6. The increasing and consistent influence of the European Union in the Middle East: One can observe as anecdotic the return of Europeans militarily to the Middle East exactly 50 years after being driven out by the American-Soviet tandem at the time of the Suez [[As observed by Franck Biancheri in an article published on 29/08/2006 in [Newropeans-Magazine->http://www.newropeans-magazine.org/index.php?option=com_content&task=view&id=4491&Itemid=110]. ]] crisis. However it is no less real that 7.000 European soldiers will ensure from now on the protection of the Northern border of Israel and supervise the Lebanese coasts. This possibility was always regarded as undesirable by the successive Israeli governments of these last decades, and by Washington. Far from being an allocation of tasks desired by the American administration, or the authorities in Tel-Aviv, it is indeed the great return of Europeans to the zone (fortunately with other objectives than those of the colonial and post-colonial period). And this return is durable since it enjoys the strong support of European public opinion (91% of support according to this month’s GlobalEurometre) and since Europeans regard this Lebanese operation as a first stage towards a lead-role in the solving of the Israeli-Palestinian conflict (with a plebiscite from the public opinion, with 98% of positive opinion [[Source GlobalEuromètre 09/06]]). This increasing importance of Europeans in the area will be accompanied by a more balanced approach to the conflict and marks the end of the era of automatic support for Israel seen in the last decade of “American sponsorship” of the former peace process.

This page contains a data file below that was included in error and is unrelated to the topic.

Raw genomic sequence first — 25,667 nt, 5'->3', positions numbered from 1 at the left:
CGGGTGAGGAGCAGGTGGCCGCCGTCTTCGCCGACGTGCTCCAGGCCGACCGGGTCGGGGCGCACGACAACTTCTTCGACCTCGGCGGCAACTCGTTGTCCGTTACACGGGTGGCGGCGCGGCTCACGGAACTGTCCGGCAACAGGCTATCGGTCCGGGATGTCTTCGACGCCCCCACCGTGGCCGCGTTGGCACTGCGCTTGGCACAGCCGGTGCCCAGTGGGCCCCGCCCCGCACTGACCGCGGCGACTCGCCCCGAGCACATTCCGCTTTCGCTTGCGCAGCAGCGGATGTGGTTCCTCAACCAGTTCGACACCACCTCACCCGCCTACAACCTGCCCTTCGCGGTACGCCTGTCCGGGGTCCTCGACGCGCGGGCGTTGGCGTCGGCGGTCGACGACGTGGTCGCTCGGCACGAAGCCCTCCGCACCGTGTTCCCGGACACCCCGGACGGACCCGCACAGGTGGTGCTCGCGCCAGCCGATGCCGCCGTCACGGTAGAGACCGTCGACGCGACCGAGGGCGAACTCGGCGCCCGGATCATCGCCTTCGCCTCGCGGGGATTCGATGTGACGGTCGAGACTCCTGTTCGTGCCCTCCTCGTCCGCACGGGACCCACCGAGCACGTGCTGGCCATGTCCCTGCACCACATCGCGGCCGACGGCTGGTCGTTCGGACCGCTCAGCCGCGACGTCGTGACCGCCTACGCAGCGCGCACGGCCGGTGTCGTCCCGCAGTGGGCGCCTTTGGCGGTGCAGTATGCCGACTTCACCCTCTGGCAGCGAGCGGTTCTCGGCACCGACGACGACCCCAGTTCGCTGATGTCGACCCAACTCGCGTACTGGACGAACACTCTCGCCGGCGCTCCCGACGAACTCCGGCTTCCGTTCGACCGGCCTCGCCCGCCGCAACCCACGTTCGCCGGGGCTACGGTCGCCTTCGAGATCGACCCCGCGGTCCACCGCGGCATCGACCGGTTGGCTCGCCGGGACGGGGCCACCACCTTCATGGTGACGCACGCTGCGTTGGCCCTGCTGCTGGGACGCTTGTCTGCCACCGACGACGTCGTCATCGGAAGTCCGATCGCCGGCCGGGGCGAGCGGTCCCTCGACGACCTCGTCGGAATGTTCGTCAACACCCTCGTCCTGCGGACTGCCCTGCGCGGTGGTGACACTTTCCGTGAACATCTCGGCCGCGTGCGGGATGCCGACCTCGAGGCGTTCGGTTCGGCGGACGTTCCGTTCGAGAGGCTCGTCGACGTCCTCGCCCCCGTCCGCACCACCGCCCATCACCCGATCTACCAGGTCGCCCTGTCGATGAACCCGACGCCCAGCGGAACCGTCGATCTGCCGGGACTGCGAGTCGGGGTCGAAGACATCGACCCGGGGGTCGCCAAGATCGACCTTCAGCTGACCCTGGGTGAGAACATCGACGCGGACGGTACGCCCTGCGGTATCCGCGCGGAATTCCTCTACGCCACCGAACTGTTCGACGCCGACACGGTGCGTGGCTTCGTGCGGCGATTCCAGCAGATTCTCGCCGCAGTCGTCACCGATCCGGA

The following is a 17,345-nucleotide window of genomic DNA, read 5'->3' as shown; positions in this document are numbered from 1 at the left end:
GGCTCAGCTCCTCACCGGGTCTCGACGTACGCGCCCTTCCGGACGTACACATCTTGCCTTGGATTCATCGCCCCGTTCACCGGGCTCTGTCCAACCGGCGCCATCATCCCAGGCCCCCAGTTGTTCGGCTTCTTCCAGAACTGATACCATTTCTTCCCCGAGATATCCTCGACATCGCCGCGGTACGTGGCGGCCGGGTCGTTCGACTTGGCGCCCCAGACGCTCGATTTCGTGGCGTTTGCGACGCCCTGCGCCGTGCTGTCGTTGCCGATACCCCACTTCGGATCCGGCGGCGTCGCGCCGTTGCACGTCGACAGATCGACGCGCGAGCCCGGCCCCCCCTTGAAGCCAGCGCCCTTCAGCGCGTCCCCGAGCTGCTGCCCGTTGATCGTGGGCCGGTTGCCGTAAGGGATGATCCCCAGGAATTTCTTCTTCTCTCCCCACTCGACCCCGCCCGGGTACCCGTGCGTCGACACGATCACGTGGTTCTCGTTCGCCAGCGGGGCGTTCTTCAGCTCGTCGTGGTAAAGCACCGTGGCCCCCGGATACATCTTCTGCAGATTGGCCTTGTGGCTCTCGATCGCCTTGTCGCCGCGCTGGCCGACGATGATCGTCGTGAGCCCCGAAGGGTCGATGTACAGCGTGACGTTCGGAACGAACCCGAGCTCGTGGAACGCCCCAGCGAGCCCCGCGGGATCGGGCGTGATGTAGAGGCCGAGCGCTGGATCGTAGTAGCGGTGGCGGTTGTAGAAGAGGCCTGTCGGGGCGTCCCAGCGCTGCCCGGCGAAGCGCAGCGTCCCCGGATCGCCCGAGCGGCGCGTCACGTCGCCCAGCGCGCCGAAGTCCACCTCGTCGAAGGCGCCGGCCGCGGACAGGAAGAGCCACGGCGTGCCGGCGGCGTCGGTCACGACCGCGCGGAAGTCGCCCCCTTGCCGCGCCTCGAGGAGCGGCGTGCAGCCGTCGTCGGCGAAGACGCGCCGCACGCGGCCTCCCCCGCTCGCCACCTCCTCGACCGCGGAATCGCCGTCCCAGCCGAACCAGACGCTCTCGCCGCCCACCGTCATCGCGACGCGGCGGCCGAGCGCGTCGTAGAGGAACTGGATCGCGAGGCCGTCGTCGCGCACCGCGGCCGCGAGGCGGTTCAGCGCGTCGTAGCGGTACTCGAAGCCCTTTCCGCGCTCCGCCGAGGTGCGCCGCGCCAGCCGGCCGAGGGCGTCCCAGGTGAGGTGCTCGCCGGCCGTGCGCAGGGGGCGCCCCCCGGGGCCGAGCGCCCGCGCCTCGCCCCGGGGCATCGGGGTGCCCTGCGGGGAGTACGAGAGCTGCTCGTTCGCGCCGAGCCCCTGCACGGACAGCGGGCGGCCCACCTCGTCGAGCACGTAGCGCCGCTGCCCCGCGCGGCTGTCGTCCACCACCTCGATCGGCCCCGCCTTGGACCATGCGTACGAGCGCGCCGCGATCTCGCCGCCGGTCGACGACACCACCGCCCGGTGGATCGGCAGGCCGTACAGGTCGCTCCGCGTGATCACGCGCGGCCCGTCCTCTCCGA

7. The Israeli-Palestinian conflict becomes a true regional conflict: This means that the conflict involving the future of Israelis and Palestinians is becoming a conflict which primarily involves the regional powers; and involves less and less non regional powers. It is a logical consequence of assumptions 1, 2 and 6: the disappearance of the USSR, the durable weakening of the United States, and the rise to power of the EU or Iran illustrate a phenomenon of “re-centering”. During the 1950’s/1990’s, it was in Moscow and Washington that the biggest decisions concerning this conflict were made. From the beginning of the 1990’s and until the summer 2006, it was in Washington. Henceforth, and for a long period, it will be within a perimeter established by Teheran in the East, Ankara in the North, Brussels in the West and Riyadh in the South that the broad outlines of the future of the Israelis and the Palestinians will be decided. This does not mean that the rest of the world has no importance any more; it means it will have only secondary importance.